In front of us was a rock sangar, probably used by a shepherd, and on the floor were some empty tins and a small heap of husks. Although in distance we were less than 200 yards from the German hut, it was not in view, and we pushed our luck further by lighting a fire in order to have something hot to drink and eat and give a little warmth. We put the husks in water, boiled up a sort of porridge which we shared, and then slept for some hours. We awoke feeling cold with only the fire embers, but immediately discussed means of crossing the river torrent. Our plan was to strip naked, tie boots and clothing round our necks, and when across, to follow the track past the German hut in darkness and hope that this would lead us through their front positions. When darkness fell it really was black and the noise of the water seemed greater than ever. We tested the depth with long staves and found it to be about chest high. Using the staves as a link between us, Erik went first, then myself and the Frenchman last. The icy water was like an electric shock but it was the force which was more alarming. One slip and there would be no chance in the boiling stream of regaining a footing. When Erik was almost across the Frenchman slipped and grabbed me and had Erik not stood firm we might all have gone but with his help and the staves we made the far bank. We dressed where we stood. Erik and I

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now donning battle dress. We set off immediately, passed the German hut which was in darkness and started an uphill climb nothing like so precipitous as that which we had descended on the other side. In starlight above the gorge we crossed some open ground, then heard dogs barking, after which we thought we saw their silhouette. We flattened and froze feeling sure these would be guard dogs. The animals remained motionless and we thought they might be awaiting a move by us when, after an age, one moved slowly towards us and we saw it to be a Sheep. Breathing sighs of relief we carried on until we came to a wide river bed with shallow water which we crossed and came to a small railway station and an apparently deserted village. We stopped to listen and heard the crunch of boots and voices: then discerned a patrol column which passed a few yards from us, the last man with a cigarette glowing. It was all a patrol should not be and I hope it was not one of ours. We were still expecting to find some kind of continuous defended line so we were not prepared to treat any movement as other than German. Later we came across white tapes which we took to be night lines but again the question was — whose?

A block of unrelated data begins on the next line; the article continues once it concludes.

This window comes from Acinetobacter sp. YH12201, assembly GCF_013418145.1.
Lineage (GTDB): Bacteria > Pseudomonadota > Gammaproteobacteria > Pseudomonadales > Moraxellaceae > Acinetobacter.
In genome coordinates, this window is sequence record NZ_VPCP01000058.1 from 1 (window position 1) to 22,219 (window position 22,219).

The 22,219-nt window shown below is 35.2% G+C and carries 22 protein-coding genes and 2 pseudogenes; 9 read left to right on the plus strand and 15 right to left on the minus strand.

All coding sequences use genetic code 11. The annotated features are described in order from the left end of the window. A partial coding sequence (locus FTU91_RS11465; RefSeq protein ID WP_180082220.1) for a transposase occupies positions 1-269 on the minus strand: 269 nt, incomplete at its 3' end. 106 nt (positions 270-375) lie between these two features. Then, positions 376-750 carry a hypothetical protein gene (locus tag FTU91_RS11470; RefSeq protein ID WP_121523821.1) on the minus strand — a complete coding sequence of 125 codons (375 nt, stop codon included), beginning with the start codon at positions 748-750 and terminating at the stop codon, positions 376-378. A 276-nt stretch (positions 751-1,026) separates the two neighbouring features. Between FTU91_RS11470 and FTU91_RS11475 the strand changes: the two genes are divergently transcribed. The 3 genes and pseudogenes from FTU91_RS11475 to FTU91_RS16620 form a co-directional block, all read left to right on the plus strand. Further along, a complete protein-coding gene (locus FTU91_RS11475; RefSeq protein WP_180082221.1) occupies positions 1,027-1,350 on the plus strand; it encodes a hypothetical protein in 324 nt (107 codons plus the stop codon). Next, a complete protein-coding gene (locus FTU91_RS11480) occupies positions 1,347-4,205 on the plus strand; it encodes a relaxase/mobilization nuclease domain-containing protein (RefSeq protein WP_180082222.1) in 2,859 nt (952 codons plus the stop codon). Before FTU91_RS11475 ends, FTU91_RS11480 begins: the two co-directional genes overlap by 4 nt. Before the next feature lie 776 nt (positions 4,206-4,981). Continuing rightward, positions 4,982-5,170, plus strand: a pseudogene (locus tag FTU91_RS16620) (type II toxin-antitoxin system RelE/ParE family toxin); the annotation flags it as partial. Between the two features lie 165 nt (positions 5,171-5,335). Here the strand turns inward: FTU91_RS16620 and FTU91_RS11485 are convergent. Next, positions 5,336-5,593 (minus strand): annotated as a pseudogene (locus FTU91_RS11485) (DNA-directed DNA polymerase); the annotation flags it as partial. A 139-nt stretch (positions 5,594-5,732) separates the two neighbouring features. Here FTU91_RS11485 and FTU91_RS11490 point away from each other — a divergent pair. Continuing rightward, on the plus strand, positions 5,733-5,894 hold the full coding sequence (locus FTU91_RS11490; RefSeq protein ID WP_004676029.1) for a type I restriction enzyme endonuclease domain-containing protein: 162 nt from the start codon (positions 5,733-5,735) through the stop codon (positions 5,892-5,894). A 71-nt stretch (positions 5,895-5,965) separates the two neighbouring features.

The sky had clouded and now rain began to fall and at first light we found ourselves in wooded country and again heard voices which we thought to be English but could not believe that we were beyond the German Lines. We sat at the edge of the woods concealed by bushes and watched shell bursts on the adjoining hillside, not knowing from whose guns, when the Frenchman jumped up and shouted ‘un Soldat Anglais’. Our first impulse was to shut the Frenchman up but we then saw, across some open ground, indisputably, a British soldier in battle dress with a steel helmet, webbing equipment, respirator and rifle. Without more ado we careered across the field shouting and waving as we went. What we must have looked like in our unshaven and bedraggled state I can’t think but we achieved surprise and the poor chap made no attempt to move or challenge us. We explained who we were and that he was the first of our countrymen on Allied soil we had spoken to for 18 months. He was a runner with the forward company of the Northamptonshires with the 5th British Division and he led us to his company HQ and the smell of breakfast cooking.

It was the morning of December 1st and we were home, if not dry.

The seven in the original party were: Capt H D Armstrong, Capt T D Forster, Capt G B Drayson, Lt G Mathieson, Lt E T Hampson, Lt W Reid and Lt K M Goddard.


[Second half of page details a story of Larkhill Adrenaventure 1978/1979. Text not transcribed.]